To be honest, this ball’s a bit like a classic car, in that it’s awesome – when it works. The Jabulani is prone to valve issues, although they can be fixed. If you need something durable, we wouldn’t recommend this ball. However, if you’re looking to add an awesome ball to your collection – and you’ve got the cash – consider grabbing a Jabulani before they go extinct.
Crafted by Adidas, the Telstar 18 is the official ball of the FIFA World Cup. Drawing inspiration from the company's first World Cup match ball, which debuted at the 1970 tournament in Mexico, the new ball reimagines the 12 black panels on an otherwise white design. Fun fact: the iconic original black and white ball was made that way to be more visible for black-and-white TV viewers, and it was dubbed the "star of television."
In 1838, Charles Goodyear introduced vulcanized rubber, which dramatically improved the football.[5] Vulcanisation is the treatment of rubber to give it certain qualities such as strength, elasticity, and resistance to solvents. Vulcanisation of rubber also helps the football resist moderate heat and cold. Vulcanisation helped create inflatable bladders that pressurize the outer panel arrangement of the football. Charles Goodyear's innovation increased the bounce ability of the ball and made it easier to kick. Most balls of this time had tanned leather with eighteen sections stitched together. These were arranged in six panels of three strips each.[6][7]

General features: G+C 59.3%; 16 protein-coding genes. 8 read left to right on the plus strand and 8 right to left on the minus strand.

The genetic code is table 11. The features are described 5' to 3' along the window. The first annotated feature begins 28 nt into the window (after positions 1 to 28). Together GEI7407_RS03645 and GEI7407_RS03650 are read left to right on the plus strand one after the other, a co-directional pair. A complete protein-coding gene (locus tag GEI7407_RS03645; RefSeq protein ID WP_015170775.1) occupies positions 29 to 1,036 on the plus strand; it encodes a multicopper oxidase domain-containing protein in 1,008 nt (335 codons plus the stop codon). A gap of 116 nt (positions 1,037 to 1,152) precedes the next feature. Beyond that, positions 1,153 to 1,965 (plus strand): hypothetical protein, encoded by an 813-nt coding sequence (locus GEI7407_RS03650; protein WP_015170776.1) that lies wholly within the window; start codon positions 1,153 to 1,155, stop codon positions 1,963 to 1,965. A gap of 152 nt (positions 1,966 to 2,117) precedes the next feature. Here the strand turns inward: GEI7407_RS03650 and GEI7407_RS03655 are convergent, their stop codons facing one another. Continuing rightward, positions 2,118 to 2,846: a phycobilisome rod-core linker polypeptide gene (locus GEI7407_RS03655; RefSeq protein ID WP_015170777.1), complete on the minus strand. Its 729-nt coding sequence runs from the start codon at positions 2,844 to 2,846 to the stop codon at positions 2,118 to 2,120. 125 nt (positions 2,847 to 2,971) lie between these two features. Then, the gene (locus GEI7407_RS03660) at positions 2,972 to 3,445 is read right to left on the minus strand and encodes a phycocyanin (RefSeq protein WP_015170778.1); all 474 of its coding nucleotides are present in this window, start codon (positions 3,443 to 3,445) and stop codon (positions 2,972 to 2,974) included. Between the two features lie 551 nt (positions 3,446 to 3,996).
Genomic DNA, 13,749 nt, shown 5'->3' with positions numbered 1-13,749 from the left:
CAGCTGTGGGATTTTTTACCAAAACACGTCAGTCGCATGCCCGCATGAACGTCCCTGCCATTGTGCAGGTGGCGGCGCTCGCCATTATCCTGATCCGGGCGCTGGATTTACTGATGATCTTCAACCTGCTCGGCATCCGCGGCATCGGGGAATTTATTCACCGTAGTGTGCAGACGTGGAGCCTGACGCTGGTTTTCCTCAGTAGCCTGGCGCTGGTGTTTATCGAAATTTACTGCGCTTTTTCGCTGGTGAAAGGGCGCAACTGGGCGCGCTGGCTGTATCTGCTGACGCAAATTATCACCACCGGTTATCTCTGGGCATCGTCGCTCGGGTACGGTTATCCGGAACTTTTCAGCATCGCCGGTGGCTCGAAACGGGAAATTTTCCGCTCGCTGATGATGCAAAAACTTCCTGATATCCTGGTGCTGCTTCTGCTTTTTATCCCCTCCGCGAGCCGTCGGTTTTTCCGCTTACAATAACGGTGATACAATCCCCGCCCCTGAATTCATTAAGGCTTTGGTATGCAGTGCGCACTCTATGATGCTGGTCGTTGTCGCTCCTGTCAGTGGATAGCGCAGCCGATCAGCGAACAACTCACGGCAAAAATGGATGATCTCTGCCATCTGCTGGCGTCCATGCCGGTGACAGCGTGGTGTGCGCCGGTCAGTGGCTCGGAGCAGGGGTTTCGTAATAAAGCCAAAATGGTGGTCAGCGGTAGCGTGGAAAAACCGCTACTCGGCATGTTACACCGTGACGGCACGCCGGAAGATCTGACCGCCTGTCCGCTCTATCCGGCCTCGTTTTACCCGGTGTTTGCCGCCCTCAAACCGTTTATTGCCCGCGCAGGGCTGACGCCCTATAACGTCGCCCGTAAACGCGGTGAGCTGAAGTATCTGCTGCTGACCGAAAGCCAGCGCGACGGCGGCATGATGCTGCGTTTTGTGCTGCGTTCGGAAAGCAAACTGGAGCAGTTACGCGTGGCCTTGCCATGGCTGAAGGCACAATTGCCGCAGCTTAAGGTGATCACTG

Official Nike Merlin Match Ball used within the ACC division of NCAA collegiate soccer. This is a used ball with some minor scuffs and sharpie on the ball. The ball holds air perfectly and has no defects during play. This ball does not come with the original packaging as they come in bulk. The ball is too scuffed to be played during official games, so there are surplus between these and practice balls. This ball will ship deflated to make shipping cheaper. Will ship fast. No returns.
This ball uses installed sensors in it. These sensors collects data and shares it to your iOs and Android app via Bluetooth. Additionally, it gives you tips on how to improve your performance and compares kicks to keep track of your progress. Minimal maintenance is required as a single charge of this smart ball takes an hour and will facilitate about 2000 kicks each week. Its casing uses PU and the bladder – butyl. This ball has 32 thermal bonded panels hence increased control.
This ball uses installed sensors in it. These sensors collects data and shares it to your iOs and Android app via Bluetooth. Additionally, it gives you tips on how to improve your performance and compares kicks to keep track of your progress. Minimal maintenance is required as a single charge of this smart ball takes an hour and will facilitate about 2000 kicks each week. Its casing uses PU and the bladder – butyl. This ball has 32 thermal bonded panels hence increased control.
Much like PU or TPU for soccer ball casings, rubber is considered the best of both worlds for soccer ball bladders when it comes to striking a balance between responsiveness and air retention. Oddly enough, this balance does not actually inspire a greater adoption by either manufacturers or players, and as such, soccer balls with rubber bladders are less popular.
You have to wonder if a brand recognized mostly for baseball can make a good soccer ball, but this one seems like a worthy effort. It certainly has the look and feel of a high end ball, and the overall build seems pretty solid. It looks like they put some effort designing this product. My son and his team practiced with this several times and I would say the wear and tear look normal. No tearing at the seams or unusual gashes. He says the padding gives the ball a nice, soft touch even when fully inflated. One bonus is, with such an uncommon soccer brand, it easier to identify if it gets lost on field. The reason for the lack of 5 stars is that our sample has trouble holding air after a couple of days. I do not know if it is a characteristic of the ball or